Lying in the hammock, searching for my words, I come up with nothing, so I consult the birds. They lift up off my trees to circle in a ring as though they’re reconnoitering every single thing.
Swooping to partake of swirling clouds of gnats, eying all my fruit trees, teasing both the cats, who, crouched up on the roof, dream culinary wishes— far above their heads, those tiny feathered fishes
far out of their reach, but so mesmerizing that they far exceed temptation of squirrel or of rat. Cats find bird movements insolent, drifting high up there. Such an outrê thing to do, floating in the air!
Although these birds are of different species, they have one thing in common, in that they are domesticated birds who also happen to live in restaurants. Who could order chicken with these handsome fellows in clear constant view? Click on the photos to enlarge and read their stories.
This beautiful peacock strolls around the grounds of a garden restaurant in Ajijic, Mexico.
And this fine fellow was strutting around yet another terrace restaurant in Ajijic.
Whereas this fellow helped to clear off tables in his owner’s open-air palapa restaurant overlooking the coastline in Michoacan, Mexico.
The soup was so good that he even licked the spoon!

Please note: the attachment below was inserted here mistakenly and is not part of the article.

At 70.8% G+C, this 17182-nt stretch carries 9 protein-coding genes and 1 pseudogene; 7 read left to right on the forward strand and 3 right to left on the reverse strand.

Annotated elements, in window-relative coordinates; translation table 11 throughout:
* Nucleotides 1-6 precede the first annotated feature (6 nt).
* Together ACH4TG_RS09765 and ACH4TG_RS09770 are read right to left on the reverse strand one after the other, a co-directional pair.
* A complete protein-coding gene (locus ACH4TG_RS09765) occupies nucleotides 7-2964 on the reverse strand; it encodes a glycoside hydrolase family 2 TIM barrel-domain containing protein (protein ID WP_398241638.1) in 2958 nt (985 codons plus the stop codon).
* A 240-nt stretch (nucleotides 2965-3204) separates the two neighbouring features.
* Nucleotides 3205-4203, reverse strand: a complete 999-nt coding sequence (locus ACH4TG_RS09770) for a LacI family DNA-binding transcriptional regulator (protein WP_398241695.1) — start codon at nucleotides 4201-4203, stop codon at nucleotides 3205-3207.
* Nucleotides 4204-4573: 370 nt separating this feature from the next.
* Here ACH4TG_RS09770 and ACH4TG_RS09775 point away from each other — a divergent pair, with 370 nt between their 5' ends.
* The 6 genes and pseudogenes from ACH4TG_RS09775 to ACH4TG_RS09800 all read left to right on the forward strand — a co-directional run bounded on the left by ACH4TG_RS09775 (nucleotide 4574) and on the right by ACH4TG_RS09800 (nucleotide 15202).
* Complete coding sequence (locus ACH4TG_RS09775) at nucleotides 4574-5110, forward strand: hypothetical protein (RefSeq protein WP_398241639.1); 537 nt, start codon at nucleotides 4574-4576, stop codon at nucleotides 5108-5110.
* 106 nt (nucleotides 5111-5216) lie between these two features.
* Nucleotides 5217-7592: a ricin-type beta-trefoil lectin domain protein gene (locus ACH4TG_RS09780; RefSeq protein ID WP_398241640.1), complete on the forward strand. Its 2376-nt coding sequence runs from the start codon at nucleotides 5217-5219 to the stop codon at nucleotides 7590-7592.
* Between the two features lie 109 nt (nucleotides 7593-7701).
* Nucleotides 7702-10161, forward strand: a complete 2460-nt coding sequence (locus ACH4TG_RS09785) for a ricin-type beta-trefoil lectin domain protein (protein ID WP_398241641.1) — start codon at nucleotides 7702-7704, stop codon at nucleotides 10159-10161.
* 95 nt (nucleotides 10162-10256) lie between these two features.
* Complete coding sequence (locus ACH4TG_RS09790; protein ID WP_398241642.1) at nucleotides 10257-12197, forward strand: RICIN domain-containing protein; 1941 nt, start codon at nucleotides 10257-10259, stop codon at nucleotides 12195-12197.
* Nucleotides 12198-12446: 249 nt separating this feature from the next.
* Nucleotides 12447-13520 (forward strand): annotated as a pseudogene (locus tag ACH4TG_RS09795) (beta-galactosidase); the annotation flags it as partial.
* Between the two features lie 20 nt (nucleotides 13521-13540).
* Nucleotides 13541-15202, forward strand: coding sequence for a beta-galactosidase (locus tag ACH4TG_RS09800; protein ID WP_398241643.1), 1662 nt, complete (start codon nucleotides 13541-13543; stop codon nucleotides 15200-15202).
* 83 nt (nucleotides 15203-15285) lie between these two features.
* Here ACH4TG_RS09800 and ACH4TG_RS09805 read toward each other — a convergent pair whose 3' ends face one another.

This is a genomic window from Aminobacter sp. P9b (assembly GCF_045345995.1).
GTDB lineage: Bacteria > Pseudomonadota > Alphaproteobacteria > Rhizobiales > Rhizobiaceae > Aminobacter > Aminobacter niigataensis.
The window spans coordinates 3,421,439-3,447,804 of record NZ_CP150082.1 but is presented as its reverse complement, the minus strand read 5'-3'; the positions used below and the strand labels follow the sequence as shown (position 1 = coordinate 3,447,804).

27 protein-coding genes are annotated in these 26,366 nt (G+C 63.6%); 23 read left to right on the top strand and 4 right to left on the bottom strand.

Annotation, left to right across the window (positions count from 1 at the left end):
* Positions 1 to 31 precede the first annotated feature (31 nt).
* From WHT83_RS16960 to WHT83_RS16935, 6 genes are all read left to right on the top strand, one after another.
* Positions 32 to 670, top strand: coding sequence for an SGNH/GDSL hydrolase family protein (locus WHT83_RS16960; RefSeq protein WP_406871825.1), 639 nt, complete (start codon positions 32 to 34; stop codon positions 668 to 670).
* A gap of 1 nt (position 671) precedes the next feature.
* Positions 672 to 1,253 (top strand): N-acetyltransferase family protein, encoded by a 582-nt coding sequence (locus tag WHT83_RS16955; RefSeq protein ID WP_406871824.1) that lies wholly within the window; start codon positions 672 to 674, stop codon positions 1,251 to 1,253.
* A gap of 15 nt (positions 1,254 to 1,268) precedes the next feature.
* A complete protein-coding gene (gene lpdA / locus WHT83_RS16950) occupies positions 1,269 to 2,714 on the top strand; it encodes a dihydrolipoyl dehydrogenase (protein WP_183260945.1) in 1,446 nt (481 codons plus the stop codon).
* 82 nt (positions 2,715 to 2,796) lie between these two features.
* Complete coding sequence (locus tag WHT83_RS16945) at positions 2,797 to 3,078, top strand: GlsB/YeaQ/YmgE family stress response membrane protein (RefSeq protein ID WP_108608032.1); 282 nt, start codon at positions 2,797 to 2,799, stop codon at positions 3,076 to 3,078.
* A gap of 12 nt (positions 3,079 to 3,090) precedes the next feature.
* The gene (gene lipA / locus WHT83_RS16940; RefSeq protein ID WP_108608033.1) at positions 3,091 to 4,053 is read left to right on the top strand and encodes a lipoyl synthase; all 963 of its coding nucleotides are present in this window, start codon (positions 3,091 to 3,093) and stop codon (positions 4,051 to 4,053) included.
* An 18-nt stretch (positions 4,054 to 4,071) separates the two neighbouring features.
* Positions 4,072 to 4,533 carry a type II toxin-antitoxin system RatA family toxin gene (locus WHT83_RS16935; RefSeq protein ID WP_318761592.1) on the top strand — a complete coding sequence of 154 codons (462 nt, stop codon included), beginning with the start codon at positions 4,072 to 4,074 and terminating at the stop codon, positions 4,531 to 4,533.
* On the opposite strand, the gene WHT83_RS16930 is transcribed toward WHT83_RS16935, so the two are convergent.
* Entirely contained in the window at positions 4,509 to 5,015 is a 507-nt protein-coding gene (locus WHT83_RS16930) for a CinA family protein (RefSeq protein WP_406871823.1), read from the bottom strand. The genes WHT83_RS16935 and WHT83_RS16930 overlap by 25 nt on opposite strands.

A couple of hours of looking through old photos of the non-digital sort yielded two photos of the blackbirds whose sunset flights were described in this poem. In these photos, they have not yet gathered into the chains they form to fly to the cornfields between Chapala and Guadalajara. Here they are just lifting out of the acres of cattails that rimmed the lake back when it was shrinking in size. This is just one wave of birds. After it lifted, there would have been another and another—tens of thousands of birds—as I recall, some yellow-winged and some red-winged blackbirds. In the years since then, the lake has thankfully come up to its original banks, as at the time I moved here in 2001 there were places in which you had to take a taxi from the pier to get out to the lake. It was estimated that the lake would be totally gone within five years, but luckily people banded together to save it. I’m glad to have the lake restored and there are still thousands of white pelicans as well as numerous egrets and herons and other birds, but I do miss those glorious swells of blackbirds.
(If you want to see the birds, you need to click on photos to enlarge them.)
Night lifting of blackbirds from the cattails .
Snowy egrets still abound lakeside.
Thousands of white pelicans winter at the lake, then and now.
Blackbirds flocking to fly to the cornfields between Chapala and Guadalajara. And to the trees in town plazas.
I still can’t figure out what this is sticking out of the top of this gull’s head. It looked like a toothpick or a porcupine quill. Or perhaps the big spine from a cactus. I guess I should try to fabricate a story about how it got there.gull
This was the view from our balcony on the ship. This gull seemed to be leading the way. The wing sticking out from the side of the ship was the captain’s office. He was the only one with a better view of where we were bound to than we had, port side!